7 Native American Blogs

Are you interested in more Native American Podcasts? Here are 7 blogs you can visit right now!

  1. Beyond Buckskin

Beyond Buckskin is a website and business dedicated to promoting and selling Native American made fashion. It is headed up by Dr. Jessica R. Metcalfe (Turtle Mountain

Chippewa) who holds a PhD in American Indian Studies, with an emphasis on art, education, and culture. She wrote her doctoral dissertation on Native American designers of high fashion, a project that would steer her towards a lifelong journey of supporting, promoting, and working with Native American artists.

In 2009, she launched the Beyond Buckskin blog in an effort to share her doctoral research with more people outside of academia. Interest in the blog grew and led to the development of a business, the Beyond Buckskin Boutique, which launched online in 2012, and the brick and mortar retail shop opened its doors in 2016 on the Turtle Mountain Indian Reservation, Metcalfe’s home community. You can read more about the Boutique at this link.

In addition to hosting and producing fashion shows and arts events, Metcalfe continues to share her journey, challenges, and successes through workshops, presentations, and keynote addresses. She can be reached at this link.

2. The Local Crank

Just a simple Cherokee trial lawyer, Barkman has been forcing his opinions on others in print since, for reasons that passeth understanding, he was an unsuccessful candidate for state representative in 2002. His philosophy: “If people had wanted me to be nice, they should’ve voted for me.”

3. AIM: American Indian Movement

For those who are seeking truth of the First American Culture. We are in the process of helping everyone to understand who and why the First American is the same as everyone else and also why they are unique in our greater society.

4. Native Appropriations

Native Appropriations is a forum for discussing representations of Native peoples, including stereotypes, cultural appropriation, news, activism, and more.

Right now the website is under construction, so please excuse the mess!

5. Native Pride

Believe What You Like But Know What You Must

People are free to be consumed with contemplating their existence, their origins, the origins of the universe, supreme beings, controllers of destiny or anything else. But solving “the Great Mystery” is neither a requirement of being Ohnkwe Ohnwe nor does it provide a path to righteousness. I maintain that spirituality does not require faith or the leaps that faith requires but rather awareness. If it helps to believe that “God has a plan” and we just must have faith that “He” knows what “He” is doing, then walk that path. My interest is in taking the mystery out of life by pointing to the obvious that is ignored everyday in the midst of fanatical ideology and the sometimes not too subtle influences of promoting beliefs over knowledge. I have said it before: “beliefs are what you are told, knowledge is what you experience”. I support a culture that prepares us to receive knowledge and to live a life with purpose. I am certainly not suggesting there is only one way to do that.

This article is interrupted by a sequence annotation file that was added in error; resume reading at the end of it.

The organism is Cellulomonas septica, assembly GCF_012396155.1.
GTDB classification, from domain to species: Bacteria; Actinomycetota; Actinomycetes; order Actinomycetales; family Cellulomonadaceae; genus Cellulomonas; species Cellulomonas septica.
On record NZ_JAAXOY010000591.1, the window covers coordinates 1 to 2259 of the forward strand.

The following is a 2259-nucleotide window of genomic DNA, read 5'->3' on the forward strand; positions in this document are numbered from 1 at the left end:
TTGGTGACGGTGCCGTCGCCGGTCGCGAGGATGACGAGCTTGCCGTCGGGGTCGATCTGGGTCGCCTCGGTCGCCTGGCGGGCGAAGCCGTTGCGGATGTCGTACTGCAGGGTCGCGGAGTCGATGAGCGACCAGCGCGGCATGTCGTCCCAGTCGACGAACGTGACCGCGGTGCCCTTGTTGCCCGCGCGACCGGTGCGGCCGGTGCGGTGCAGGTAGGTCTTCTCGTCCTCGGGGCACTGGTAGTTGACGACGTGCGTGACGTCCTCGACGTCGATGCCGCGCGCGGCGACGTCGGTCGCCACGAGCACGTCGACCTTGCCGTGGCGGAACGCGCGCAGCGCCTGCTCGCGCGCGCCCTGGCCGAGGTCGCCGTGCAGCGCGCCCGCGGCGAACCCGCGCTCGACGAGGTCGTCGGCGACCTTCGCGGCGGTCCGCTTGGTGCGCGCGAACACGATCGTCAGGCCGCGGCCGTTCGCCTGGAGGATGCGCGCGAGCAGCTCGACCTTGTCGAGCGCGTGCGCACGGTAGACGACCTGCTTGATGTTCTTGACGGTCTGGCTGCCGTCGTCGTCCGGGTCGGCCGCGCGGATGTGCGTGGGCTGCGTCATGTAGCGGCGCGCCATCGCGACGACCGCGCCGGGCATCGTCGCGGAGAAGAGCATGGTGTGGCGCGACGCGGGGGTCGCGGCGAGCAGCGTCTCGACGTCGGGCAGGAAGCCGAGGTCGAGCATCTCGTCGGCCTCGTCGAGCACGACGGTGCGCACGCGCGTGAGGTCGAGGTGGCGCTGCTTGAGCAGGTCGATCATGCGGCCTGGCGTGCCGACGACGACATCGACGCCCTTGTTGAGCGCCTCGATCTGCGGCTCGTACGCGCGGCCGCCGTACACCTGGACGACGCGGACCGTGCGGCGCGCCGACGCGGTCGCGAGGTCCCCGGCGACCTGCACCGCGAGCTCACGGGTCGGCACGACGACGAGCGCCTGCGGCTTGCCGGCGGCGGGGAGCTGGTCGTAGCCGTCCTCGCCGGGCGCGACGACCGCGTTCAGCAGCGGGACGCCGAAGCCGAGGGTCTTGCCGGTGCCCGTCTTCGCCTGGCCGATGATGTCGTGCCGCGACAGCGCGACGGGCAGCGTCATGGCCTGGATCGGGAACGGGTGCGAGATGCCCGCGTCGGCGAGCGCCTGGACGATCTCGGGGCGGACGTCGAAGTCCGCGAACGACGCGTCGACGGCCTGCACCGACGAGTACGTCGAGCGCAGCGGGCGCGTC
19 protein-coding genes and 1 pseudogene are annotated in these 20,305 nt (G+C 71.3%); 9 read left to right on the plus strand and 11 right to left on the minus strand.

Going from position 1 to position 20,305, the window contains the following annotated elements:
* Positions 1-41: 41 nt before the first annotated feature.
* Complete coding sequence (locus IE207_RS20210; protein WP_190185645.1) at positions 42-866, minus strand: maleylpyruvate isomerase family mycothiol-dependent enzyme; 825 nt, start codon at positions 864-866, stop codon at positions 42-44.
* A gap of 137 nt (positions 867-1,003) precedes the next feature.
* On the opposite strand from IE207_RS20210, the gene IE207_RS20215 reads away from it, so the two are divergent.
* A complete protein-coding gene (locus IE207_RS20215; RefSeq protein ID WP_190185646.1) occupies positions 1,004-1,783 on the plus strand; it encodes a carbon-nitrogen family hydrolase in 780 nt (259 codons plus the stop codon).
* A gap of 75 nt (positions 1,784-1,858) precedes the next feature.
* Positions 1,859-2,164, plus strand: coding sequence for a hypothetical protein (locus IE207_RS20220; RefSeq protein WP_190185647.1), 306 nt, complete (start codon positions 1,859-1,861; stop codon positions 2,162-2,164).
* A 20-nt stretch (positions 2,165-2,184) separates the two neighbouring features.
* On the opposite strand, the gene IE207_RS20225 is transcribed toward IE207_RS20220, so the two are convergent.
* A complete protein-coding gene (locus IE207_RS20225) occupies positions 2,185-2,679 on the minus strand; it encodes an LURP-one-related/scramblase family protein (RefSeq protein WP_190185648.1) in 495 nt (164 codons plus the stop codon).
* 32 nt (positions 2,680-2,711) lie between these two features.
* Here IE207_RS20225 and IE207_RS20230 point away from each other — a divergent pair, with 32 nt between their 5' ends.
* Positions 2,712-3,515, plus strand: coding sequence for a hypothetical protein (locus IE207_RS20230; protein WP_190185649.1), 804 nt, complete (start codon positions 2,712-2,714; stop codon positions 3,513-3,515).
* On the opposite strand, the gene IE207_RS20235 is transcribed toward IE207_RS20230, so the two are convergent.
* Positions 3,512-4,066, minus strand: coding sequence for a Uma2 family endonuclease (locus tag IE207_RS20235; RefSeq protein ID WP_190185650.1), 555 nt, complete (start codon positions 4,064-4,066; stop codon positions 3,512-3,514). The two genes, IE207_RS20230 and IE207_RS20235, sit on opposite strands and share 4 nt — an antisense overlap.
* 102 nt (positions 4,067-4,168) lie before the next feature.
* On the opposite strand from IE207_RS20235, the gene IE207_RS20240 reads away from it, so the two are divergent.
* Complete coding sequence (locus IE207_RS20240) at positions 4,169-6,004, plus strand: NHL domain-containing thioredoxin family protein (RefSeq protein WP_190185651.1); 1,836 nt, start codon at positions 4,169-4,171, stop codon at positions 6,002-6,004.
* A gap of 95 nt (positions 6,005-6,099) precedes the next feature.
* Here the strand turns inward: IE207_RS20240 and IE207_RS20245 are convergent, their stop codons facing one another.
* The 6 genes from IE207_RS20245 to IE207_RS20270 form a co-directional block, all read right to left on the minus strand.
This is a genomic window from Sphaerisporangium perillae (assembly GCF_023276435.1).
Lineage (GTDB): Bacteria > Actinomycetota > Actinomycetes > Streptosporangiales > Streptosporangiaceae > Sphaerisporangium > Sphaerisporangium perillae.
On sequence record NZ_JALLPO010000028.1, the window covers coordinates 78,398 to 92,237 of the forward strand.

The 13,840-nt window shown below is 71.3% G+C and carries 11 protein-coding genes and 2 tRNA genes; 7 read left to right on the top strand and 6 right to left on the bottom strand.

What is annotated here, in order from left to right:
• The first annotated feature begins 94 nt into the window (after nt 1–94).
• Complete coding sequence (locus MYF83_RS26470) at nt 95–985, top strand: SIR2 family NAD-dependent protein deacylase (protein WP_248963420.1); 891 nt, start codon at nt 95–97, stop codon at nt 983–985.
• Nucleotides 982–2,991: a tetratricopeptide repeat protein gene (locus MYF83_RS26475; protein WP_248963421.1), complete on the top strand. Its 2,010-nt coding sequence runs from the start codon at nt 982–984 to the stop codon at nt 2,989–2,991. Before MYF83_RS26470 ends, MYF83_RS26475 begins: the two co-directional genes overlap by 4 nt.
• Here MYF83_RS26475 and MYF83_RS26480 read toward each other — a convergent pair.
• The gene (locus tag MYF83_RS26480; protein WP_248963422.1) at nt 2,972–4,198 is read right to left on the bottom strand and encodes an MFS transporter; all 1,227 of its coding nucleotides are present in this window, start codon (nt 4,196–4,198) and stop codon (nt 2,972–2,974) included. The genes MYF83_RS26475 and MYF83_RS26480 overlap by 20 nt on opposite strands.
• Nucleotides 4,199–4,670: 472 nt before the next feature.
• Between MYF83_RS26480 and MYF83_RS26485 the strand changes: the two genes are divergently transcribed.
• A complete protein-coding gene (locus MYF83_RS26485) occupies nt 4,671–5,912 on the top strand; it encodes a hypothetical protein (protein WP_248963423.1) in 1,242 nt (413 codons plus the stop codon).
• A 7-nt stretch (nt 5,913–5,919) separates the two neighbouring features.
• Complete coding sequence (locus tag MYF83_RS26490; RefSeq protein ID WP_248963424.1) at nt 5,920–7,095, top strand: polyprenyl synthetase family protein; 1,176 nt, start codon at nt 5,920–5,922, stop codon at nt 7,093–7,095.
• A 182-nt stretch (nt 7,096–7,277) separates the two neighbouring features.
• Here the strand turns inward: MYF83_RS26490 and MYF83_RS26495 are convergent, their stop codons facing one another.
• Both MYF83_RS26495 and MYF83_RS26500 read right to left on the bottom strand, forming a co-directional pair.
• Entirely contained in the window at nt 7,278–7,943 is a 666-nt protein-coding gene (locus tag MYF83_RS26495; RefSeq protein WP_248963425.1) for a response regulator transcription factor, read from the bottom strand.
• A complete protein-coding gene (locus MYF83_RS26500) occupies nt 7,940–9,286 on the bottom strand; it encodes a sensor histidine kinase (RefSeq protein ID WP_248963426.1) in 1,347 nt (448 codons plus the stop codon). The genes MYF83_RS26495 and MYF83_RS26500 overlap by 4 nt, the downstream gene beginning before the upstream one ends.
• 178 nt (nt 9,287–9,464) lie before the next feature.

“Let’s Talk Native…” on the LTN Radio Network

"Let's Talk Native..." on the LTN Radio Network

6. Native Public Media

Founded in 2004, Native Public Media (NPM) provides services that encourage the expansion and strengthening of Native media through platforms that are community-based, local, and democratic. NPM, as a national center, provides leadership, centralized resources, and strategic and coordinated approaches to successfully strengthen the Native Broadcast System.  These services include broadcast licensing guidance, Federal Communications Commission (FCC) and Corporation for Public Broadcasting (CPB) compliance, station operations guidance, legal guidance, broadcast leadership training and education, and telecommunications and communications policymaking.​

Over the past fourteen years, NPM has grown a network of 57 Native radio stations and 4 television stations.  Native stations play a vitally important role in the communities they serve. Native stations serve as an essential source of news, deliver critically important health information, provide a forum for discussion and debate around the issues that affect their communities, broadcast life-saving information in times of emergencies, air extensive cultural content, promote language preservation, and provide jobs as part of the local economy.

7. Newspaper Rock

Where Native America meets pop culture

Do you know of any Great Native American blogs? How about any Podcasts or Newsletters? Make sure to share them in the comments and any feedback is appreciated!

Timo-itazque!

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